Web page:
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Temperature/Humidity Intrared Radiometer (THIR)

NSSDC ID: 1978-098A-10
Mission Name: Nimbus 7
Principal Investigator: Dr. Larry L. Stowe

Description

The Nimbus 7 Temperature-Humidity Infrared Radiometer (THIR) detected emitted thermal radiation in both the 10.5- to 12.5-micrometer region (IR window) and the 6.5- to 7.0-micrometer region (water vapor). The window channel provided an image of the cloud cover and temperatures of the cloud tops, land, and ocean surfaces. The other channel provided information on the moisture and cirrus cloud content of the upper troposphere and stratosphere, and the location of jet streams and frontal systems. The ground resolution at nadir was 6.7 km for the window channel and 20 km for the water vapor channel. Data from these two channels were used primarily to support other sophisticated meteorological experiments onboard Nimbus 7. The instrument was a non-imaging radiometer consisting of a 12.7 cm Cassegrain system and scanning mirror common to both channels, a beam splitter, filters, and two germanium-immersed thermistor bolometers. Incoming radiant energy was collected by a flat scanning mirror inclined at 45 deg to the optical axis. The mirror rotated through 360 deg at 48 rpm and scanned in a plane normal to the spacecraft velocity. The energy then was focused on a dichroic beam splitter which divided the energy spectrally and spatially. The two channels of this sensor transformed the received radiation into electric outputs (voltages), which were digitized and recorded on magnetic tape for subsequent playback to a ground acquisition station. For more complete information on instrument and data products, see Section 9 in "The Nimbus 7 Users' Guide" (TRF B30045) and the "Nimbus 7 Temperature-Humidity Infrared Radiometer (THIR) Data User's Guide" (TRF B30601), both available from NSSDC. Except for data being digitized on board, the Nimbus 7 THIR was of the same design and operation as the THIR flown on Nimbus 4, 5, and 6. The instrument was turned off in 1985 to conserve power.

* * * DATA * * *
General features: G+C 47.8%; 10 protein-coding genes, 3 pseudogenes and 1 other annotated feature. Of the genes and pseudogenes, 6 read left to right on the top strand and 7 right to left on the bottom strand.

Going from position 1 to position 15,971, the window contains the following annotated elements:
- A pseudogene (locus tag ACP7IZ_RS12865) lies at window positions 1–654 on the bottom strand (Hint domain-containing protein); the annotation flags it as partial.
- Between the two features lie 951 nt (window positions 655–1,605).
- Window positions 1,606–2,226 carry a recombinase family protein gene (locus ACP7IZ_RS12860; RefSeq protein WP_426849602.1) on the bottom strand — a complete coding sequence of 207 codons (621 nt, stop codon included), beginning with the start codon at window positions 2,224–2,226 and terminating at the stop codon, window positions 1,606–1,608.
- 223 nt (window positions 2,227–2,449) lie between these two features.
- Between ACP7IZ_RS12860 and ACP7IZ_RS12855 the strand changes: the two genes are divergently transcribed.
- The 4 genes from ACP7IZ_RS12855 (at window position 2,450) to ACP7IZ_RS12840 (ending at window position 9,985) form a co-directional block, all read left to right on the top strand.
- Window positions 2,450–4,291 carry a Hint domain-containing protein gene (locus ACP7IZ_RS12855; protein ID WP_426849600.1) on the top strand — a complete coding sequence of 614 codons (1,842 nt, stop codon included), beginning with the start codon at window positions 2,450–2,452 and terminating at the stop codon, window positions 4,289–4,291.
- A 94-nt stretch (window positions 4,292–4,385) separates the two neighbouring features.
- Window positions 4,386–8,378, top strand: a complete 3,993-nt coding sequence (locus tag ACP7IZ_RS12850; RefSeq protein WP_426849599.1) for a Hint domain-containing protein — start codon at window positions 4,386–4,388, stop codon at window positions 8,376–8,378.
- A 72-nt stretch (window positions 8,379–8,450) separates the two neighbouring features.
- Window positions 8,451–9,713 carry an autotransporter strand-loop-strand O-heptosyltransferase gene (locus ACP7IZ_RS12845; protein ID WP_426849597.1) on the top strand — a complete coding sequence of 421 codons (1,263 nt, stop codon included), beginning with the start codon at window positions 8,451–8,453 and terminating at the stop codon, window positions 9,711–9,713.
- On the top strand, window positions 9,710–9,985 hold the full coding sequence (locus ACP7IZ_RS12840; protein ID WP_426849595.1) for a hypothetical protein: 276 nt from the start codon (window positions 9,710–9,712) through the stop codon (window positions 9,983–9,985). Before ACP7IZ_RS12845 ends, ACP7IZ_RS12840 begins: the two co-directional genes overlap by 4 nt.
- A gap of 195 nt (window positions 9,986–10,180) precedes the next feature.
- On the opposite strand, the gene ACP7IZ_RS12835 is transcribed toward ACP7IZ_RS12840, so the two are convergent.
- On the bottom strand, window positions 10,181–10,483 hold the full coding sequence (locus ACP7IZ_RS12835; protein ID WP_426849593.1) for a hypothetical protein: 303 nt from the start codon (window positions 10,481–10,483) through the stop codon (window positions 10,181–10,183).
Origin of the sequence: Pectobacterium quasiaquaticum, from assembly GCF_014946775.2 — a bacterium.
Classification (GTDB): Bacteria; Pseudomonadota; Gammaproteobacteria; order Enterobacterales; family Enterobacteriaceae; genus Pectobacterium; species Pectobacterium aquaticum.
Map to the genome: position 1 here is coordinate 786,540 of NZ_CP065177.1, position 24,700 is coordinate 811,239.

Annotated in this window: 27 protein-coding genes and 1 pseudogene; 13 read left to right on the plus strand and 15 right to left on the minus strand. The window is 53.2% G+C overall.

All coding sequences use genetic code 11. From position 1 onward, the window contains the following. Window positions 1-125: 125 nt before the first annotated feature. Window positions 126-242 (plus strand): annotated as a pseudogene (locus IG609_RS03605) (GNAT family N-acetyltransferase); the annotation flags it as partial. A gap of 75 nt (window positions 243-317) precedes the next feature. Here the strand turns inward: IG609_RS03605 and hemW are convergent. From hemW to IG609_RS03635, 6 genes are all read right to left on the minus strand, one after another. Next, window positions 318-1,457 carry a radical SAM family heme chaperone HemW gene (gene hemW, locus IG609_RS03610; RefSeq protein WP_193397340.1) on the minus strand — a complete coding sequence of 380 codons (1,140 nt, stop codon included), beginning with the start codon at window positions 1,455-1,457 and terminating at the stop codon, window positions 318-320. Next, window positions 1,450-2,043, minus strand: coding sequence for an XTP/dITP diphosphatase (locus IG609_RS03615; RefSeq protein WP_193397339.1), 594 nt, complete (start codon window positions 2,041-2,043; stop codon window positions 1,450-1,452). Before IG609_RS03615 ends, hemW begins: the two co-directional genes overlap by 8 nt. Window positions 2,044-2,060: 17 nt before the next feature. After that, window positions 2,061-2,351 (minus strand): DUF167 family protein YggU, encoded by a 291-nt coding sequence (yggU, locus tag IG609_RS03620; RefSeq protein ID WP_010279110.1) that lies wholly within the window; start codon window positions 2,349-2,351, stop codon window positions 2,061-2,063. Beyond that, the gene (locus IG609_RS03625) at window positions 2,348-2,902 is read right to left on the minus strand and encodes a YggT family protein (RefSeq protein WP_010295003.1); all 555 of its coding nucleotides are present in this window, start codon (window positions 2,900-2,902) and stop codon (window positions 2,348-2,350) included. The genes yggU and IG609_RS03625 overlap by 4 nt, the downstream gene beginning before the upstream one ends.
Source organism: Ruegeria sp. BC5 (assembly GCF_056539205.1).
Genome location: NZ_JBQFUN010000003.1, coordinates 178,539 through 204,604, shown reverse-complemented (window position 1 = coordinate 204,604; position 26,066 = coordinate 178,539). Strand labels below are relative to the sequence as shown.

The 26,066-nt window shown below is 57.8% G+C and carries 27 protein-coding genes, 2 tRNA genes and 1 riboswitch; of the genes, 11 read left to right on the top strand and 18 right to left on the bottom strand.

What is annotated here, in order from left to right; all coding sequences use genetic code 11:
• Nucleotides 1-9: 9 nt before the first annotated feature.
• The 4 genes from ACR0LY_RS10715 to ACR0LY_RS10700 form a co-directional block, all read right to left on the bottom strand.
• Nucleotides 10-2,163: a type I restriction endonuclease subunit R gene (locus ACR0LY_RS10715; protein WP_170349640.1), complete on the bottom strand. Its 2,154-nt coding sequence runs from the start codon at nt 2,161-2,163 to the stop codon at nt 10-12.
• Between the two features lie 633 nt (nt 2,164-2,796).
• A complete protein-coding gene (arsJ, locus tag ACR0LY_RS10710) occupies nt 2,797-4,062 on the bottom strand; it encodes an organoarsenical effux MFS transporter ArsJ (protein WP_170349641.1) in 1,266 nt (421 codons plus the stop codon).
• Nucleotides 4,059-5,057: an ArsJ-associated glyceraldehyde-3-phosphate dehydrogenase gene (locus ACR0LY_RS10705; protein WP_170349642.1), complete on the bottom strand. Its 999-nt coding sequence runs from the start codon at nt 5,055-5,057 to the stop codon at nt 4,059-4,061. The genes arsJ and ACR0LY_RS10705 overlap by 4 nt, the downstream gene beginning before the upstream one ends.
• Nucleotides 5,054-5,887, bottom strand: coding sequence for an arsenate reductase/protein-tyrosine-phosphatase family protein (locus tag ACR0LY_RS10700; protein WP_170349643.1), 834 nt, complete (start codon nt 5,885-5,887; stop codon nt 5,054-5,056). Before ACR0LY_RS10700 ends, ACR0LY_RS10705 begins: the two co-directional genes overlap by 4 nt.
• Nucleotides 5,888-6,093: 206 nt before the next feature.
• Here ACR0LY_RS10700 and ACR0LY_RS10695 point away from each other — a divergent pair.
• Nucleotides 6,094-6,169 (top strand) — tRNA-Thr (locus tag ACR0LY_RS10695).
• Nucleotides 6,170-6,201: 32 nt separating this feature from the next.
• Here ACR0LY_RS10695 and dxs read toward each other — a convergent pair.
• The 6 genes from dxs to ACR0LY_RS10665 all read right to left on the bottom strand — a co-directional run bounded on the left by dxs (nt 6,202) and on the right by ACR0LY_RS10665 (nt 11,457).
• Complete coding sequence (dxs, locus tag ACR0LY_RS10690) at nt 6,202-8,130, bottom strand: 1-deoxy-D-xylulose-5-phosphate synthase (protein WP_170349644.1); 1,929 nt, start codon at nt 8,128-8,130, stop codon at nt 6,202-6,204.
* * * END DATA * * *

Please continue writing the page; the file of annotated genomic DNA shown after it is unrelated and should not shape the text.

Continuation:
Alternate Names

  • THIR

Facts in Brief

Mass: 9.0 kg
Power (avg): 8.5 W
Bit rate (avg): 800.0 bps

Funding Agency

  • NASA-Office of Space Science (United States)

Discipline

  • Earth Science: Atmospheric Dynamics

Additional Information

Questions or comments about this experiment can be directed to: Coordinated Request and User Support Office.

 

Personnel

NameRoleOriginal AffiliationE-mail
Dr. Paul H. HwangOther InvestigatorNASA Goddard Space Flight Center 
Dr. Herbert Lee KyleOther InvestigatorNASA Goddard Space Flight Centerlkyle@ame.gsfc.nasa.gov
Mr. Ernest HilsenrathTeam MemberNASA Goddard Space Flight Centerhilsen@ssbuv.gsfc.nasa.gov
Dr. P. K. BhartiaTeam MemberSystems and Applied Sciences Corpbhartia@chapman.gsfc.nasa.gov
Dr. Kenneth F. KlenkTeam MemberSystems and Applied Sciences Corpklenk@edcserver1.cr.usgs.gov
Dr. Larry L. StowePrincipal InvestigatorNOAA National Environmental Satellite, Data and Information Servicel.l.stowe@noaa.gov

Selected References

Nimbus 7 flight evaluation report, Gen. Elec. Co., Space Div., NAS 5-20600, Philadelphia, PA, Apr. 1979.

Stowe, L. L., Evaluation of Nimbus 7 THIR/CLE and Air Force three-dimensional nephanalysis estimates of cloud amount, J. Geophys. Res., 89, No. D4, 5370-5380, June 1984.

Cherrix, G. T., The temperature humidity infrared radiometer (THIR) subsystem, In--The Nimbus 7 Users' Guide, edited by C.R. Madrid, Management and Technical Services Company, Beltsville, MD, The Landsat/Nimbus Project, NASA/GSFC, p. 247, Aug. 1978.

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